3. The candidate’s indiscipline contributed significantly to the loss.

4. The PNP must craft a new message/ensure that messengers stay on message.

Assuming, for a second, that this analysis is correct, in what universe would this affect Peter Phillips’ leadership? The problem is, PNP is in danger of imploding on its own irrelevance. Is the answer to discard the party leader on the dump heap for the aged and obsolete? Should the PNP empower youth to lead the PNP into the new paradigm?

Not every youngster has the maturity and level-headedness of an Andrew Holness. See Damion. Hear Damion talk. Youth, for youth’s sake, without the focused guidance of experience, results in a plan to hand out she-goats to fishermen, expecting them to self-reproduce and give birth to fish. Youth, whose heads are filled with ideology but emptied of pragmatism, won’t appreciate the difference between a political leader and a political representative. In Westminster systems, that’s political suicide.

It’s a pity Jamaica seems unwilling to understand this difference and demand a new system that allows those with leadership skills to run for or be appointed to national leadership (Government) while those with representational skills stick to political representation.


I’m sure Damion Crawford would be an excellent education minister. If the PNP has learned anything (however belatedly), Peter Phillips will wave “Ta-ta” to halo-carrying, past-sell-by-date Rev Ronnie; promote Damion to education spokesperson; and remove him from the firing line of representational politics until his wounds are salved and he matures. Damion can then benefit from Phillips’ guidance and mentorship (assuming he knows he needs it), and, most importantly, discover that when you talk, you teach; when you listen, you learn. Nuh everyt’ing good fi eat, good fi talk.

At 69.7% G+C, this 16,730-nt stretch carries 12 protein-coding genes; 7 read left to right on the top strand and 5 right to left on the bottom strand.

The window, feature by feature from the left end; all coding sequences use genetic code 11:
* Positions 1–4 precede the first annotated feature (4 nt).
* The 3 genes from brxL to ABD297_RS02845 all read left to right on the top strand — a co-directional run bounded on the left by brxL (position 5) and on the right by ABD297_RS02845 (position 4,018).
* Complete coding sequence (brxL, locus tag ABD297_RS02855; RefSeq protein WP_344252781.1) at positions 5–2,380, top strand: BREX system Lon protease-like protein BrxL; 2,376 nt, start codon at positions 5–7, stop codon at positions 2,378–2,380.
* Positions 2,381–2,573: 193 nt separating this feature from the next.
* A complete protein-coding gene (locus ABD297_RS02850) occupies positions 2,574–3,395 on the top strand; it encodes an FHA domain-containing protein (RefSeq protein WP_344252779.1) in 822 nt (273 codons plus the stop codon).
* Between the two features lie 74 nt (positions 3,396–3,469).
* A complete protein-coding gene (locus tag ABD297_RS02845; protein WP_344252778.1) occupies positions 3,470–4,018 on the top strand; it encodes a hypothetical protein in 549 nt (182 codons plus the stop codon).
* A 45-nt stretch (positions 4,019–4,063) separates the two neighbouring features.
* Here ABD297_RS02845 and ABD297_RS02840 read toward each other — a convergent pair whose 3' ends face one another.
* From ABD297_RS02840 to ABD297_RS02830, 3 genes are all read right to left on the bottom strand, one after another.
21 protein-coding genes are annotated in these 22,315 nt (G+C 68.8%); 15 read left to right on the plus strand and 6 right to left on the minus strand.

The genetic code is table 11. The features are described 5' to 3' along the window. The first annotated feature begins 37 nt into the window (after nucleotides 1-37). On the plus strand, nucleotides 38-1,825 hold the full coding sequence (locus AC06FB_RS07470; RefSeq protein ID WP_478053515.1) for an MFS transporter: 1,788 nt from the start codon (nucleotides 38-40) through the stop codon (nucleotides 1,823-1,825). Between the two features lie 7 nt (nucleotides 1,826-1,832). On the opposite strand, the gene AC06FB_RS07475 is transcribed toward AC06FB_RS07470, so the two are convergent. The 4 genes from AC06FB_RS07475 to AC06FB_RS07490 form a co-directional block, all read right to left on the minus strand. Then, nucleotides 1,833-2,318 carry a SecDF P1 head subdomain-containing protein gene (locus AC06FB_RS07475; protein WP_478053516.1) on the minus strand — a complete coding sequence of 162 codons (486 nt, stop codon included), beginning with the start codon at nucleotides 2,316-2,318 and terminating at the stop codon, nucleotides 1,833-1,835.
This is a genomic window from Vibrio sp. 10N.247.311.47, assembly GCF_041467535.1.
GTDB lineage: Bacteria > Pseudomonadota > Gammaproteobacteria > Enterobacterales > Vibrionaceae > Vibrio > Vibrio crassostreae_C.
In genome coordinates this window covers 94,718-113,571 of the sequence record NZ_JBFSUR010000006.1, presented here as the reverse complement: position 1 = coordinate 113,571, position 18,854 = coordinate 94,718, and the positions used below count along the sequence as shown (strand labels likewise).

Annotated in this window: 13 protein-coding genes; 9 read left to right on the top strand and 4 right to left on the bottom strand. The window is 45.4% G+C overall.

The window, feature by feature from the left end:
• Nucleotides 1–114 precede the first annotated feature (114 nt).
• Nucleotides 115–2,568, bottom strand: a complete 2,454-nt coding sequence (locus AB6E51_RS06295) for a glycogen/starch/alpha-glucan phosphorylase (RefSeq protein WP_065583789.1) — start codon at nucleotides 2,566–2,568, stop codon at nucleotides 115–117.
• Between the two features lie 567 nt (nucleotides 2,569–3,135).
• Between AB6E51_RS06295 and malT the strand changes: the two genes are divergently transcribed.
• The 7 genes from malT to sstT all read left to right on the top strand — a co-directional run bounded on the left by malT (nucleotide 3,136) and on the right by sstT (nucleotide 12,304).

But long knives are out and aggressive, ambitious party ingrates are calling for Peter Phillips to resign. Ok, and be replaced by whom? Who among PNP aspirants would be likely to implement the required changes instead of yelling “JLP corrupt; vote PNP” in blind, arrogant pursuit of personal power?

Peter Bunting? By what utterance or action has Bunting ever suggested that he thinks that the PNP or Jamaica needs any change? He left representational politics in a huff in 1996.

The Gleaner’s Robert Buddan wrote (October 2, 2005):

“A number of new MPs are reportedly frustrated, feeling powerless in opposition and the backbench of Parliament. Some say they don’t intend to return after next elections. Media report as many as 10 of 16 new MPs might not. Peter Bunting and Danny Melville quit Parliament for the same reason.”

I know for a fact that Buddan was accurate in his reference to my friend Danny Melville, so I accept his word insofar as it concerns Peter Bunting. What exactly changed to cause Bunting’s return? Did we abolish Westminster and give parliamentary representatives more power and oversight over Government? Or is being MP still the only pathway to Jamaica House?